Project Grey Mustang 5.0: Part 6 – Drone Strike


The first thing Corsa does when developing an exhaust system for a car is to drive it and record its exhaust noise and run it through frequency analyzing equipment and proprietary software.  They then repeat the entire process with straight pipes, to record what Corsa refers to as “the raw sound of the engine.”  Their acoustic engineers then design an exhaust system that increases performance and sound without that dreadful drone.

A simplified explanation of Corsa’s proprietary RSC technology is that it utilizes “noise cancellation” in the mufflers.  Near the entrance of the muffler are several 360° slits that lead to “pulse channels”—acoustic waveguides—within the body of the muffler.  Exhaust gasses pass straight through the muffler, but sound waves travel into the slits, where they “bounce around” inside the maze-like structures until they come back out into the exhaust stream.  These chambers are tuned using length and width to precisely reflect the sound waves back exactly 180° out of phase with the sound waves that cause drone.  The result is a straight-through muffler that is quiet while cruising, because the frequencies that cause droning are cancelled out.


This graphic illustrates the basic layout of a Corsa muffler.  The red arrows indicate the path the sound waves take before bouncing back and cancelling out the drone with destructive interference.  You can see that Corsa's design allows a completely straight-through path for the exhaust, creating very little backpressure. Source: Corsa

Corsa sent us their complete system for Project Mustang 5.0 to evaluate.  This included both their axle-back “Xtreme” mufflers and their crossover “X” pipe.   Exhaust systems are extremely difficult to install if all you have is jack stands.  Conversely, exhaust systems are basically just Tinker Toys if you can put the car up on a lift.  Since I don’t have a lift, I asked my friend Larry Casey of Casey Design Products to help me with installing the exhaust.


Project Mustang going up on the lift at Casey Design.  Note how “minimalistic” the previous mufflers glasspacks were.  Also note that the tips are not centered in the openings.  More on that later.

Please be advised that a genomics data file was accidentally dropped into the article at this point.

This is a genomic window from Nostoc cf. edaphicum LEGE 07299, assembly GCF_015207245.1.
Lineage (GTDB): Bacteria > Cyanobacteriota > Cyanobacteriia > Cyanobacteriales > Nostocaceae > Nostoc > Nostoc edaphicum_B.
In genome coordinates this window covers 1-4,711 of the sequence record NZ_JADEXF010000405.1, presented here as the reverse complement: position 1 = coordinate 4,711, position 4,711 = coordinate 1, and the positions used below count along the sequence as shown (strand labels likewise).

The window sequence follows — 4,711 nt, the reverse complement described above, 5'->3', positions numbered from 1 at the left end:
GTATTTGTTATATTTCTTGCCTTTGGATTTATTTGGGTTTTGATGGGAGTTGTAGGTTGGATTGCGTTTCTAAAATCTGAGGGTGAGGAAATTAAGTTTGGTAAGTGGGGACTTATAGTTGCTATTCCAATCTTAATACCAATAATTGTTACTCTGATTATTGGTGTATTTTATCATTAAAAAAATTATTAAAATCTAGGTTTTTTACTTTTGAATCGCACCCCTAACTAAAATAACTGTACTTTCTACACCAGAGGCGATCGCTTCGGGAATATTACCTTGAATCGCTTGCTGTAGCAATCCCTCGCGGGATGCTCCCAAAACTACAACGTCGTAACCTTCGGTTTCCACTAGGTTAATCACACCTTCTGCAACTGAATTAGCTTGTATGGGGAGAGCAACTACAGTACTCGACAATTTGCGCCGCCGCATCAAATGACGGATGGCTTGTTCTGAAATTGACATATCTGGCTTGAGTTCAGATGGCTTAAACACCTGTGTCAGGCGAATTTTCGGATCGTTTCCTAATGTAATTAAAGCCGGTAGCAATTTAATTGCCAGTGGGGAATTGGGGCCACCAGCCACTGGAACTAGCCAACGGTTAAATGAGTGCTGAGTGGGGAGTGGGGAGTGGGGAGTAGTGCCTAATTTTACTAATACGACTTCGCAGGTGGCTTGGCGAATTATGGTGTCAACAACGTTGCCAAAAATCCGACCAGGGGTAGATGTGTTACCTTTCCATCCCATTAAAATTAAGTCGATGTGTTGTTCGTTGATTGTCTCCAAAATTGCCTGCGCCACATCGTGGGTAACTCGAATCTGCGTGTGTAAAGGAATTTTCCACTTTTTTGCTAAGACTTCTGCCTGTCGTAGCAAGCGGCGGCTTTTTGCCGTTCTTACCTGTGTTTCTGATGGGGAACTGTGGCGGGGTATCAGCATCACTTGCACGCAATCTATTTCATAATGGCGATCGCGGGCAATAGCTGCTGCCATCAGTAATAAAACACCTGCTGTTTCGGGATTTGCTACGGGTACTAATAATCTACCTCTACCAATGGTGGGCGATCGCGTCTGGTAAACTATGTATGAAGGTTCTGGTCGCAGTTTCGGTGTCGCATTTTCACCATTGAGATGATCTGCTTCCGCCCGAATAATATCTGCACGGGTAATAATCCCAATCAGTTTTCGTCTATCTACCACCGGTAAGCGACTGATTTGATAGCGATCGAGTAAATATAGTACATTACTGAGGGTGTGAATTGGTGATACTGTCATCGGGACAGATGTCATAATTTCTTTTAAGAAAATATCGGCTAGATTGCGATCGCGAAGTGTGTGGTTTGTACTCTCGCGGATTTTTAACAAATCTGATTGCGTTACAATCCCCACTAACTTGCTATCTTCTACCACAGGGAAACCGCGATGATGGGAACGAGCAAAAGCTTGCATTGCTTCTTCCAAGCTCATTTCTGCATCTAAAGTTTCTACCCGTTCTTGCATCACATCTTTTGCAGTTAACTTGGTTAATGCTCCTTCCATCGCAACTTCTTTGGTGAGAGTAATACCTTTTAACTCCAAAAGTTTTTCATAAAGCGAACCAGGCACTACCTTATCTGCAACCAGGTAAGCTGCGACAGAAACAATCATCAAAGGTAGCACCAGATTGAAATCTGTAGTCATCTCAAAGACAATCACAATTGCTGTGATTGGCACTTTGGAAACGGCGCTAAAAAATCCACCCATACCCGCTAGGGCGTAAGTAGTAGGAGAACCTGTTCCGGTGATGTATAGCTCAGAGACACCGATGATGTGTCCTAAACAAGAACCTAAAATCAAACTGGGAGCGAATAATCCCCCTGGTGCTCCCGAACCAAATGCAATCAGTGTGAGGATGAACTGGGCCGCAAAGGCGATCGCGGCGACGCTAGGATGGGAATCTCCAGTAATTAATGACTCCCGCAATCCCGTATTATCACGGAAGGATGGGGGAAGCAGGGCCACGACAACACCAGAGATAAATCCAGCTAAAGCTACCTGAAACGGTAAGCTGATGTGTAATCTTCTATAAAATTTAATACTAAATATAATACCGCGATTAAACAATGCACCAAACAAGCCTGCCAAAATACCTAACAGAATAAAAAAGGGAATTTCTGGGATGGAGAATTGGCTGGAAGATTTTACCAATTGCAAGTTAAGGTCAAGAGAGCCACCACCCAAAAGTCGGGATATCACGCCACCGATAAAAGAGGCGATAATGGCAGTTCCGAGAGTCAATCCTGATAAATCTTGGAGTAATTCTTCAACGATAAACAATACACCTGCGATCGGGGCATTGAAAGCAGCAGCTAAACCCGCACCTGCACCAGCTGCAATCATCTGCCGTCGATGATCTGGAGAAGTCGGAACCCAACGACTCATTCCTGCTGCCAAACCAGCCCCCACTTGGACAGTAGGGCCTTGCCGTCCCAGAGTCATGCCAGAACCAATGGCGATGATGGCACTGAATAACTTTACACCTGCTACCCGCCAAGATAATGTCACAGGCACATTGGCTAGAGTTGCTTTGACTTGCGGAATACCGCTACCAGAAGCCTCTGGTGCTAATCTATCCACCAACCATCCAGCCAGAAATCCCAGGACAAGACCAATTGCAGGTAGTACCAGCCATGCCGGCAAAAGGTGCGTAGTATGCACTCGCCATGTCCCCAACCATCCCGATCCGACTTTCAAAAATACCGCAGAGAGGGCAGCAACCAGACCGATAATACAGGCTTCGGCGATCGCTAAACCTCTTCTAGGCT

After getting the car on the lift and letting the exhaust cool off, we got to work.  The first thing Larry installed was the new crossover pipe.  Below is a picture of the stock crossover pipe, which is of an “H” configuration.


Here is the stock “H-pipe.”  You can see that it necks down to a smaller diameter at several places.  The purpose of a crossover pipe is to balance exhaust pulses from both banks of cylinders, which increases exhaust scavenging and somewhat reduces acoustic resonance.  H-pipes are known for their more “muscular” sound.  Your daddy’s Ford Torino GT probably had an H-pipe.

Removal of the stock crossover pipe proved to be a bit of a pain in the butt, since bottoming out on a particularly rough speed bump last summer had actually bent both of the clamps securing the downpipes to the crossover pipe.  Fortunately, Corsa provides new clamps in their kit.  Corsa’s “XOver” pipe comes in two pieces for ease of packaging and on-car adjustment reasons.  Here it is temporarily assembled, next to the stock H-pipe that Larry removed.


You can see that the Corsa XOver pipe is one continuous diameter, unlike the stock crossover pipe that necks down to several smaller diameters.  X-pipes generally do a better job of scavenging at high RPMs due to the less angular path that equalizing exhaust pulses have to travel; the two streams are better merged together.  X-pipes are known for a more exotic exhaust note.

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